Yay! My favorite holiday--next to my birthday, of course, which some people oddly do not consider an actual holiday. Here's why I love Halloween:
10. It falls during my favorite season, the days of scuffing through dry leaves, admiring beautiful autumn colors against the sky, and pulling on a sweater against a not-unwelcome chill in the air.
9. Haunted houses. I do love a manufactured scare now and then.
8. Pumpkin patches. I'm so glad that our world includes the color orange. A field with hundreds of pumpkins dotted around is a thing of beauty and happiness.
7. Candy. How can you not love a holiday that is all about the candy? I'm not saying it's good for my girlish figure or anything. I'm just saying, sometimes a person is only a Heath Bar away from a really good day. And it's probably not a coincidence that "heath" is only an "l" short of "health."
6. Jack-o-lanterns. See photos. Scooping out the seeds and pulp, cleaning and scraping the inside smooth. Choosing the perfect, not-too-difficult carving stencil. Poking, cutting, carving--until finally you have a glowing work of art! And when it's a family affair--all the better.
5. Toasted pumpkin seeds. Yum. Boil 'em in salted water--or not; dry 'em out in a low-heat oven--or not; toss 'em with oil and salt, and bake at 300 degrees until toasty. As I mentioned: Yum.
4. Parties. Before we had kids, Mr. Peevie and I had a costume party for adults. We fostered the competitive spirit, and our guests did not disappoint. We had Moses, Boy George, Julius and Esther Rosenberg, Diana Goddess of the Hunt, a member of the Lollipop Guild, the Sears Tower complete with flashing lights, Peter Pan, Pepe le Pew, Aladdin, Gumby, the National Debt, the Frugal Gourmet, Christopher Columbus and Queen Isabella, and many more honored guests at our annual gala.
One year the doorbell rang, and when I answered it, the American Gothic man and woman were standing on my stoop. I looked, and looked, and FINALLY I realized that it was Mr. Peevie's mom and dad--totally unexpected! They won first place in the costume contest.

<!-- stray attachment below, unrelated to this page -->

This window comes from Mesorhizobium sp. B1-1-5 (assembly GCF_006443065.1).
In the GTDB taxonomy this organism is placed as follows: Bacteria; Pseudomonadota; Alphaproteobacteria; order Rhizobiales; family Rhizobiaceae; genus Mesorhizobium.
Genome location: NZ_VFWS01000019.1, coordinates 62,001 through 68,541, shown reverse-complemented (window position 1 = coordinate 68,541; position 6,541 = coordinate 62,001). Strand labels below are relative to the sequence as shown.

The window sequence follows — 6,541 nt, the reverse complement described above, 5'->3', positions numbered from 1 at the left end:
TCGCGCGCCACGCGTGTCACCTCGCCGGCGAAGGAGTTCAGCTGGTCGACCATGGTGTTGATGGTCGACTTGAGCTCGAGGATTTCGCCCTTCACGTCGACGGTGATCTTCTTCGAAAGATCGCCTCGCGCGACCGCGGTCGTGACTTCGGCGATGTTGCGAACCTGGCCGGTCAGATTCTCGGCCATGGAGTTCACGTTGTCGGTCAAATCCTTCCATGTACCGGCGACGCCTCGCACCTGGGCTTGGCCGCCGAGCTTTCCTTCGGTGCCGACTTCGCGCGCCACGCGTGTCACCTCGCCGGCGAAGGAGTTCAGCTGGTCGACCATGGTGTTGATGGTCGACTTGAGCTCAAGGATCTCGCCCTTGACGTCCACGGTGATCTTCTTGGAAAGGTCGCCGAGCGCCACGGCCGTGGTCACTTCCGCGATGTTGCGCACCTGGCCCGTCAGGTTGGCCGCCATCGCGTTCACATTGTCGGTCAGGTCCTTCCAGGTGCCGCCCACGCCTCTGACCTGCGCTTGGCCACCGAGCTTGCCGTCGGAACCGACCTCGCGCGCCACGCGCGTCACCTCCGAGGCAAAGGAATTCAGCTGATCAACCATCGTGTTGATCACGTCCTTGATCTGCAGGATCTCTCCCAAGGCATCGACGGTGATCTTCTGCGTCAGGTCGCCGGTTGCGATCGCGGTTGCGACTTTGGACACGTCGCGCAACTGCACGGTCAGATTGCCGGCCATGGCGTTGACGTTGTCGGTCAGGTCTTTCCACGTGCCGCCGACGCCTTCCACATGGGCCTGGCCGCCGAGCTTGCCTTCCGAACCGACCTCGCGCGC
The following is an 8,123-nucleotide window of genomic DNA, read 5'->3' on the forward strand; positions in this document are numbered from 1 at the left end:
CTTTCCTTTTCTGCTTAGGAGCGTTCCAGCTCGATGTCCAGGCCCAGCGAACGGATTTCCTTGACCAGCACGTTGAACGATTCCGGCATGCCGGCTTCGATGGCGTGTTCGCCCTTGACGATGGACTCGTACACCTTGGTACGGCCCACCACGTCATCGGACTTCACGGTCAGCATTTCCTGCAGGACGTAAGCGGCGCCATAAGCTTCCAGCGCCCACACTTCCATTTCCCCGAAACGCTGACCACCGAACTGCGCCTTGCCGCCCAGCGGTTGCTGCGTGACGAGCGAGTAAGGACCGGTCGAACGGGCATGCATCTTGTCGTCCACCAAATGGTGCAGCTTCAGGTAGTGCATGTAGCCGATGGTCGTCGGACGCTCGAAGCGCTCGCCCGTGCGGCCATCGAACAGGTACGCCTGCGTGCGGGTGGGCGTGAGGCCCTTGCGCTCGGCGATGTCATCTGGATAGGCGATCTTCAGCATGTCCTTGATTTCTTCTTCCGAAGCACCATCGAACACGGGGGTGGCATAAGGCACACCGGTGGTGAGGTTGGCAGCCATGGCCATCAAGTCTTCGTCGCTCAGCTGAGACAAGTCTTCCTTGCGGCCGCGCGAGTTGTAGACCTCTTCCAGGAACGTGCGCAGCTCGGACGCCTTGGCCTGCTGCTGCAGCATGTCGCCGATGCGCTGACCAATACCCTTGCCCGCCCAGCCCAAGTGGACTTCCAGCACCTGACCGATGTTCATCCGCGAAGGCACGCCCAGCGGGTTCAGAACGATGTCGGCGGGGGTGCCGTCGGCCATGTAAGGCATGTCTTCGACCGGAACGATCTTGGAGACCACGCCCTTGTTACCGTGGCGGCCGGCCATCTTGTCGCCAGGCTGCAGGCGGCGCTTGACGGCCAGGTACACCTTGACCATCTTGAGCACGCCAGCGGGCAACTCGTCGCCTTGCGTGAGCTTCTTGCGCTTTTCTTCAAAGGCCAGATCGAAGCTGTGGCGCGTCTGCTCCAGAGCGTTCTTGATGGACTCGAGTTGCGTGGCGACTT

3. Trick-or-treating. I mostly love my memories of trick-or-treating, in neighborhoods that seemed to be miles away from my own, with no adults supervising, walking for hours and ringing doorbells of houses of total strangers, and coming home with pillowcases bulging with full-size candy bars which we'd sort and hoard for weeks.
2. It's the Great Pumpkin, Charlie Brown! I'm pretty sure I have watched this every year since I was five years old. Poor Charlie Brown, getting rocks in his pillowcase. Poor Linus--waiting and hoping in vain for the Great Pumpkin. Oh! The deep, spiritual poignancy!
Even when the GP doesn't come, and Charlie Brown commiserates with Linus, Linus is outraged by Charlie Brown's insinuation that waiting for the Great Pumpkin is stupid. "Stupid? What do you mean, stupid? Just wait 'til next year, Charlie Brown. I'll find the pumpkin patch that is real sincere and I'll sit in that pumpkin patch until the Great Pumpkin appears."
What does it mean? I can't say for sure--but here is a really astute observation and analysis of the art and meaning of Charles Schulz's "depiction of the struggle between existentialism and religious determinism."
1. Kids' costumes. What a great opportunity for kids to use their imaginations and creativity. My kids love to play dress-up, but on Halloween, they really take it to the next level.
Some years I bought ready-made costumes from the store, but the best costumes are the ones made from things around the house, or pulled together from useful purchases and with minimal cost.
This year, A. Peevie's Luigi costume cost about $20--but most of that was for a t-shirt and a baseball cap that he will wear for the rest of the year. M. Peevie's costume, including her magnifying glass, cost about the same--and I'm pretty sure she'll get her money's worth out of wearing the hat as an everyday fashion accessory.